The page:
Clinical pharmacists’ reported approaches and processes for undertaking Home Medicines Review services: a national survey

Kenneth Lee, Lisa Kouladjian O’Donnell, Amanda J. Cross, Deborah Hawthorne, Amy Theresa Page

Research output: Contribution to journalArticlepeer-review

6 Citations (Web of Science)

Abstract

Introduction: Comprehensive medicines reviews are a strategy to reduce medication-related harm. In Australia, Home Medicines Review services (HMRs) are provided by consultant pharmacists to community-dwelling consumers, on referral from the consumer’s medical practitioner. Limited research exists on the processes undertaken by consultant pharmacists when delivering HMRs, particularly as it relates to the information types received, collected, and reported. Objective: Describe the types of information consultant pharmacists report receiving in HMR referrals, collect before and during consumer consultations, and include in their written reports. Materials and Methods: We conducted a national online survey of Australian consultant pharmacists who deliver HMRs. Participants were recruited using a broad advertising strategy, including social and traditional media platforms, and snowballing. Data were analysed descriptively. Results: Of the 248 eligible participants, 179 (72%) completed the survey. The most commonly included information in the referral was medication list (97%), the least were details of hospitalisations (8%) and specialist letters (5%). Information pertaining to hospitalisation and specialist letters were collected by 20% of participants prior to the consultation. Details of, and history from, community pharmacy was the most sought information prior to consultations. Less than a quarter of respondents ‘most of the time’ or ‘always’ assess adherence during the consultation. Participants commonly (80%) report consumer concerns in the written report. Conclusions: Consultant pharmacists collect a broad variety of information, beyond medication related content. Written HMR reports by consultant pharmacists were often reported to be consumer-centric.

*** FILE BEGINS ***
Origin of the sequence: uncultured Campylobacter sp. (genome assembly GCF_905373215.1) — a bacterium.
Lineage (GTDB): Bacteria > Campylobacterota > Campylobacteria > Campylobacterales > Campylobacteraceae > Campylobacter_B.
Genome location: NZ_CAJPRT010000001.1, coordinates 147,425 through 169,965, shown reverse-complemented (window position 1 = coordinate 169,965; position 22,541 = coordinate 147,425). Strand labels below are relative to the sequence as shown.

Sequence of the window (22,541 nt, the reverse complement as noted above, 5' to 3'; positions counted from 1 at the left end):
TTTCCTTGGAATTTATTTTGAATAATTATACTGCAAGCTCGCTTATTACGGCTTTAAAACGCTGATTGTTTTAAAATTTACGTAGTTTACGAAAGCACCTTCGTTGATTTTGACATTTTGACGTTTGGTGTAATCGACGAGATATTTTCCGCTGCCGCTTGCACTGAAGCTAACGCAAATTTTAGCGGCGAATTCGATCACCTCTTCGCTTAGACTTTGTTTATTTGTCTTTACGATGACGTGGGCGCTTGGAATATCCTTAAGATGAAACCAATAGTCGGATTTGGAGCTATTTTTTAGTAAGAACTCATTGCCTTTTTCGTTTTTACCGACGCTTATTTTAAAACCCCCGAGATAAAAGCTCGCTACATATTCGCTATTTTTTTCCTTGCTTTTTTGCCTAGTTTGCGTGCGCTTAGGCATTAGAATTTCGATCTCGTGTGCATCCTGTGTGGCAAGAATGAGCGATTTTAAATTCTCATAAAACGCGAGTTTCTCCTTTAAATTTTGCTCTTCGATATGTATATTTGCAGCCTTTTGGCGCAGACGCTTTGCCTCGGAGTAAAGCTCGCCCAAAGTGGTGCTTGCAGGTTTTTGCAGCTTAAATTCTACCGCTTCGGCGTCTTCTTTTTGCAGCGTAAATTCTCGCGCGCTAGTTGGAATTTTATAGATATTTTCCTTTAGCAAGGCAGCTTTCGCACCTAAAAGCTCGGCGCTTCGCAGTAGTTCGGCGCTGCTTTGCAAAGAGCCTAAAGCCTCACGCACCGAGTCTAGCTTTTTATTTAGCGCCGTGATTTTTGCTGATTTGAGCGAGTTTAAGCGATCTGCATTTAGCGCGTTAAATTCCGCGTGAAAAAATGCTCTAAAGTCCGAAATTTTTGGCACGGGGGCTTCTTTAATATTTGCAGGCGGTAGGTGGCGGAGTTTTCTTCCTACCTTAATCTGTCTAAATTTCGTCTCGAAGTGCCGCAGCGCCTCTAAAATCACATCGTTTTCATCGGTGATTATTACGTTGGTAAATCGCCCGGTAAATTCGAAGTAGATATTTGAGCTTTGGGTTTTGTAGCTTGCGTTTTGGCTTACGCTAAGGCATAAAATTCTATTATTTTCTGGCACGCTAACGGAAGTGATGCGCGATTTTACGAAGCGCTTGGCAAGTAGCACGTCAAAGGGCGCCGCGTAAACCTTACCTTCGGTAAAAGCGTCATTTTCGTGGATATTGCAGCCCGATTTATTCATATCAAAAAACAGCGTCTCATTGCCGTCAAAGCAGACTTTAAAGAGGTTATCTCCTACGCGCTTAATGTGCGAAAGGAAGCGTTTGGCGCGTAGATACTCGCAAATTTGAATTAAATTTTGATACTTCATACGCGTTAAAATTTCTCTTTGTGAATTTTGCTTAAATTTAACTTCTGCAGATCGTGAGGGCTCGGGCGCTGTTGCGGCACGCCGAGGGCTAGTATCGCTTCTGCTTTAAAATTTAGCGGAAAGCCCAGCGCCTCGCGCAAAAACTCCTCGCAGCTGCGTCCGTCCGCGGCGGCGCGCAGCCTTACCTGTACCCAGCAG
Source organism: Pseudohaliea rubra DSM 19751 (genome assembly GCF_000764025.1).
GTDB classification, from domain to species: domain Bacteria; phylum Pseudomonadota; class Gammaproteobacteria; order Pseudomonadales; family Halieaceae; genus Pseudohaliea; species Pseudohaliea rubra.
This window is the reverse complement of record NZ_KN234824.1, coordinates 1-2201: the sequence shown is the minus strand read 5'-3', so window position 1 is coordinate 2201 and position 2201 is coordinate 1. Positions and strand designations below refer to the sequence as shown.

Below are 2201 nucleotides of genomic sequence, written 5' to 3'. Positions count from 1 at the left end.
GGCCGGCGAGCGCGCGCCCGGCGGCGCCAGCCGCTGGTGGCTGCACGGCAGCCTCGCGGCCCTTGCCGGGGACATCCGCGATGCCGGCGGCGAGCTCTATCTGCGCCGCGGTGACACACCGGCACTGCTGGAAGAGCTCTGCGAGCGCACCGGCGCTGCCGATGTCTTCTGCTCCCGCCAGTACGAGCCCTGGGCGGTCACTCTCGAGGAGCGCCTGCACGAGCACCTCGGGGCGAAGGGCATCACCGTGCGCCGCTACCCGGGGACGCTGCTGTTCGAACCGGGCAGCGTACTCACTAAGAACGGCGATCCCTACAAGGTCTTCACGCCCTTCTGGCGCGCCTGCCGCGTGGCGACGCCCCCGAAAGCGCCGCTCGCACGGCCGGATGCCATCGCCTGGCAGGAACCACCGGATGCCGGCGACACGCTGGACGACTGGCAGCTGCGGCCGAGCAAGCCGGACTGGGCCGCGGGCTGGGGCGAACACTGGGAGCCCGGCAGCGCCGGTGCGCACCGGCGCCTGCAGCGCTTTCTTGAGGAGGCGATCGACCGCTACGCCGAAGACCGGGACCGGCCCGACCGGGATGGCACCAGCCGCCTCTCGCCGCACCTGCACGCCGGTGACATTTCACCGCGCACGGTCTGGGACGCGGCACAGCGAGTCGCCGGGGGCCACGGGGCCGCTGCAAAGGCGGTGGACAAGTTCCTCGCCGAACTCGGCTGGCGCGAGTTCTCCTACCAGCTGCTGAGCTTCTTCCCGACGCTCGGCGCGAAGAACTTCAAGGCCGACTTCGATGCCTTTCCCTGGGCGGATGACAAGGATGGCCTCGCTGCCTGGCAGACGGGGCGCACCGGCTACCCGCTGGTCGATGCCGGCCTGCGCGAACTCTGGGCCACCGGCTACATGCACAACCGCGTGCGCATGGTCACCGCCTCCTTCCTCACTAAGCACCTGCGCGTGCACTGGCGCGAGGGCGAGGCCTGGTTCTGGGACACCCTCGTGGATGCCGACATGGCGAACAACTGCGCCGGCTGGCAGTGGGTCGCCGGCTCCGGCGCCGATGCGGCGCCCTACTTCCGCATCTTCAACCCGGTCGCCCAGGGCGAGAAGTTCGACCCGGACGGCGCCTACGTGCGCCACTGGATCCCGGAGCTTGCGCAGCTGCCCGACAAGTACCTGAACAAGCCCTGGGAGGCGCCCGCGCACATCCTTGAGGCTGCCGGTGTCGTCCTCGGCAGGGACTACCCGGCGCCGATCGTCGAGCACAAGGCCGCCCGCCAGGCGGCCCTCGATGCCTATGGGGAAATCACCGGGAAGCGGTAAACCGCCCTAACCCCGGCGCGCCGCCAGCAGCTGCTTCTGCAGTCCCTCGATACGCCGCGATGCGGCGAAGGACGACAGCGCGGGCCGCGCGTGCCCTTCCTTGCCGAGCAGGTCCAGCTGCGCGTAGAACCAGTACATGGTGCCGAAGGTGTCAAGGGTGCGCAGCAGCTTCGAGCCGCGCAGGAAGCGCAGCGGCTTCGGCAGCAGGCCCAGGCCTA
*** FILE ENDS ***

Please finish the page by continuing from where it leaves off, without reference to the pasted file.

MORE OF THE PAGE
Original languageEnglish
Article number104965
JournalArchives of Gerontology and Geriatrics
Volume109
DOIs
Publication statusPublished - Jun 2023

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